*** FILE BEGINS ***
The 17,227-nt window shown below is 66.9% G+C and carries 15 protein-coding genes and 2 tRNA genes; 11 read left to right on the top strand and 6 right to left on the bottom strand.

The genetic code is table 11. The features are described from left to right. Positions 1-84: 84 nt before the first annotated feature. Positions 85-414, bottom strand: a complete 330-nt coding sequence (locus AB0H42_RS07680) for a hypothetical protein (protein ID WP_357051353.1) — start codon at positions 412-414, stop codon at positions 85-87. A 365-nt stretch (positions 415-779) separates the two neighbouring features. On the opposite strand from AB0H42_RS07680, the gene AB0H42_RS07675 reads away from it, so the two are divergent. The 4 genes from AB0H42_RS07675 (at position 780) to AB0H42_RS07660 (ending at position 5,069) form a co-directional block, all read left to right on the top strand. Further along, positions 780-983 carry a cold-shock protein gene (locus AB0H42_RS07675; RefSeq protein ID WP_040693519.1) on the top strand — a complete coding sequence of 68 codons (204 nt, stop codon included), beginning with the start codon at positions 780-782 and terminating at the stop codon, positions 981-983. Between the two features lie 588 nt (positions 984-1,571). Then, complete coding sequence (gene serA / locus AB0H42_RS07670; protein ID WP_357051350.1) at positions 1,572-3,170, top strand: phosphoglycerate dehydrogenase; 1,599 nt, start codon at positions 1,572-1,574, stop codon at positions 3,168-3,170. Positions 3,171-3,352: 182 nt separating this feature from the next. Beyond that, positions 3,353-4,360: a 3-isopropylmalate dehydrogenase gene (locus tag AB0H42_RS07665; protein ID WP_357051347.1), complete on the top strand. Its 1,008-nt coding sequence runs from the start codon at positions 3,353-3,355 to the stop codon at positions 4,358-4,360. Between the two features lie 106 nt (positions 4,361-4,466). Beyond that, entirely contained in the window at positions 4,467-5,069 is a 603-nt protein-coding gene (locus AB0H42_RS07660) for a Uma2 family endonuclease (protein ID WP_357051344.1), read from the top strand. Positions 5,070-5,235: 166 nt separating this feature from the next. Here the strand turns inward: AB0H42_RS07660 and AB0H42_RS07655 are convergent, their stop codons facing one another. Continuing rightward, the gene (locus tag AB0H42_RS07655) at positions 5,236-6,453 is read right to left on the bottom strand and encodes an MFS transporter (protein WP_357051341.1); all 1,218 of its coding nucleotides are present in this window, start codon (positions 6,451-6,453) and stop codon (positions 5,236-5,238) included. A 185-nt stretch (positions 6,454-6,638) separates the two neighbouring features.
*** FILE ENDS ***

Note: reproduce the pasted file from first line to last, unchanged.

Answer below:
The 17,227-nt window shown below is 66.9% G+C and carries 15 protein-coding genes and 2 tRNA genes; 11 read left to right on the top strand and 6 right to left on the bottom strand.

The genetic code is table 11. The features are described from left to right. Positions 1-84: 84 nt before the first annotated feature. Positions 85-414, bottom strand: a complete 330-nt coding sequence (locus AB0H42_RS07680) for a hypothetical protein (protein ID WP_357051353.1) — start codon at positions 412-414, stop codon at positions 85-87. A 365-nt stretch (positions 415-779) separates the two neighbouring features. On the opposite strand from AB0H42_RS07680, the gene AB0H42_RS07675 reads away from it, so the two are divergent. The 4 genes from AB0H42_RS07675 (at position 780) to AB0H42_RS07660 (ending at position 5,069) form a co-directional block, all read left to right on the top strand. Further along, positions 780-983 carry a cold-shock protein gene (locus AB0H42_RS07675; RefSeq protein ID WP_040693519.1) on the top strand — a complete coding sequence of 68 codons (204 nt, stop codon included), beginning with the start codon at positions 780-782 and terminating at the stop codon, positions 981-983. Between the two features lie 588 nt (positions 984-1,571). Then, complete coding sequence (gene serA / locus AB0H42_RS07670; protein ID WP_357051350.1) at positions 1,572-3,170, top strand: phosphoglycerate dehydrogenase; 1,599 nt, start codon at positions 1,572-1,574, stop codon at positions 3,168-3,170. Positions 3,171-3,352: 182 nt separating this feature from the next. Beyond that, positions 3,353-4,360: a 3-isopropylmalate dehydrogenase gene (locus tag AB0H42_RS07665; protein ID WP_357051347.1), complete on the top strand. Its 1,008-nt coding sequence runs from the start codon at positions 3,353-3,355 to the stop codon at positions 4,358-4,360. Between the two features lie 106 nt (positions 4,361-4,466). Beyond that, entirely contained in the window at positions 4,467-5,069 is a 603-nt protein-coding gene (locus AB0H42_RS07660) for a Uma2 family endonuclease (protein ID WP_357051344.1), read from the top strand. Positions 5,070-5,235: 166 nt separating this feature from the next. Here the strand turns inward: AB0H42_RS07660 and AB0H42_RS07655 are convergent, their stop codons facing one another. Continuing rightward, the gene (locus tag AB0H42_RS07655) at positions 5,236-6,453 is read right to left on the bottom strand and encodes an MFS transporter (protein WP_357051341.1); all 1,218 of its coding nucleotides are present in this window, start codon (positions 6,451-6,453) and stop codon (positions 5,236-5,238) included. A 185-nt stretch (positions 6,454-6,638) separates the two neighbouring features.